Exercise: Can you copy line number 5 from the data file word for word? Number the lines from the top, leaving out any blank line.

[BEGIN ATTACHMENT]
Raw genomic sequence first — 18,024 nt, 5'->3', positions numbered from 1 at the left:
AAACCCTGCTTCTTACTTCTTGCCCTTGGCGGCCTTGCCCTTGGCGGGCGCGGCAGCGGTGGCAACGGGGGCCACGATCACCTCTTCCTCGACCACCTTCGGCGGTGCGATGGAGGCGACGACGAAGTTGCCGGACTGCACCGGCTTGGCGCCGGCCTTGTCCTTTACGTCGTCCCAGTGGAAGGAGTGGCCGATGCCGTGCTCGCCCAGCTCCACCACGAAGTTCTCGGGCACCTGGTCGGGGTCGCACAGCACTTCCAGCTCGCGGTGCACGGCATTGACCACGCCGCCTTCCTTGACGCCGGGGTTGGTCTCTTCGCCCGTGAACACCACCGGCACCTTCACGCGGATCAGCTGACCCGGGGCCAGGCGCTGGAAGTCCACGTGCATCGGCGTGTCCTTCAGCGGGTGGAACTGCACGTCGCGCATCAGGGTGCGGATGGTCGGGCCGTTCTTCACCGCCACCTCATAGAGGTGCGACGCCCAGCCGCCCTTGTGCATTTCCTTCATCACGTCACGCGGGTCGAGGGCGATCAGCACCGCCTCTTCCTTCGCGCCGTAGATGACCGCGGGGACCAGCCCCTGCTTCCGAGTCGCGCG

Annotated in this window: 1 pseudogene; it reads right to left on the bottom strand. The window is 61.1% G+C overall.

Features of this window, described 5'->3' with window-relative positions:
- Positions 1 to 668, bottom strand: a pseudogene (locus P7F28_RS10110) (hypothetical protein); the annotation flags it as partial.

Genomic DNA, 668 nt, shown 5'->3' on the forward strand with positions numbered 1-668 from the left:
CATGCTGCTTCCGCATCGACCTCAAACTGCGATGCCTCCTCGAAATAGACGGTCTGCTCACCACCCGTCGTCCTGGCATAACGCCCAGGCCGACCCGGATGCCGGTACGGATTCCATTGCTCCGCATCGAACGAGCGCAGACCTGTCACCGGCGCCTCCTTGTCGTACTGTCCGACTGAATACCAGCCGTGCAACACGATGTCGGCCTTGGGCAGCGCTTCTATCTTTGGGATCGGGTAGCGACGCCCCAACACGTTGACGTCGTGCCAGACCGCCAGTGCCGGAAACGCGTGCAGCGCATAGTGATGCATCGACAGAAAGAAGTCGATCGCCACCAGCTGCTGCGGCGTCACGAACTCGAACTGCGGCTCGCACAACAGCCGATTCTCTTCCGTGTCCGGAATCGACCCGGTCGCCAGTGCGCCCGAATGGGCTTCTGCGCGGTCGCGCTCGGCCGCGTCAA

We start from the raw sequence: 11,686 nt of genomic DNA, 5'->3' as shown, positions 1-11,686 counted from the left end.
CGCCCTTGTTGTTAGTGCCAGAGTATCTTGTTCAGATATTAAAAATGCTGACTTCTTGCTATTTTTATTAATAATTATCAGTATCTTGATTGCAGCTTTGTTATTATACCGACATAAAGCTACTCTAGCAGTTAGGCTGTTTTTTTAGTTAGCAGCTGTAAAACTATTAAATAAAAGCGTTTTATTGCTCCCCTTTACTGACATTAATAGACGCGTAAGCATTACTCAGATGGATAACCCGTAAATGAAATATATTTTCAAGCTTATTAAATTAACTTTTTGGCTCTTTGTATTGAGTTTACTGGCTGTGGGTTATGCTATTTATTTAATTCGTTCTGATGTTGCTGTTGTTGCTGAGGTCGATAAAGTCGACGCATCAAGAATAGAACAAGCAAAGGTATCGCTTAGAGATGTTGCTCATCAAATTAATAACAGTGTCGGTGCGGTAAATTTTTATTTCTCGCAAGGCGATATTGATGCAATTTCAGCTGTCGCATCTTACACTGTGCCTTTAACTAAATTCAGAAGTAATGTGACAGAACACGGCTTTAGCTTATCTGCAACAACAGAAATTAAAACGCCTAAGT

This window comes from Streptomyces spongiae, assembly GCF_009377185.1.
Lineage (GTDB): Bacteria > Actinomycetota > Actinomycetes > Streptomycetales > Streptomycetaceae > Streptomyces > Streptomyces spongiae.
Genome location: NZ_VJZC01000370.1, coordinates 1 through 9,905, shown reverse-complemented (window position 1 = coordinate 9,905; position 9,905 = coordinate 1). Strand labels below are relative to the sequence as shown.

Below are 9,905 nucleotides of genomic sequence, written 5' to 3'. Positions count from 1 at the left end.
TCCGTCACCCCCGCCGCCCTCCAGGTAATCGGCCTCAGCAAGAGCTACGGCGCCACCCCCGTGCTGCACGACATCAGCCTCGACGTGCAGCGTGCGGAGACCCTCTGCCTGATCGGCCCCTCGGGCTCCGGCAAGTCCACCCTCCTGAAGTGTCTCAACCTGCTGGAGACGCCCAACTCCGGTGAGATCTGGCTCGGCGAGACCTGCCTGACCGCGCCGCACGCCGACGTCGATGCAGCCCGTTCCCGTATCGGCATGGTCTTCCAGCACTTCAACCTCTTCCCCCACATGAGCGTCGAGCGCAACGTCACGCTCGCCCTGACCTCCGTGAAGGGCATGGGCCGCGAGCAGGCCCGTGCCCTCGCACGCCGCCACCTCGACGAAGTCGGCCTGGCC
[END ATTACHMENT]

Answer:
- Positions 1 to 668, bottom strand: a pseudogene (locus P7F28_RS10110) (hypothetical protein); the annotation flags it as partial.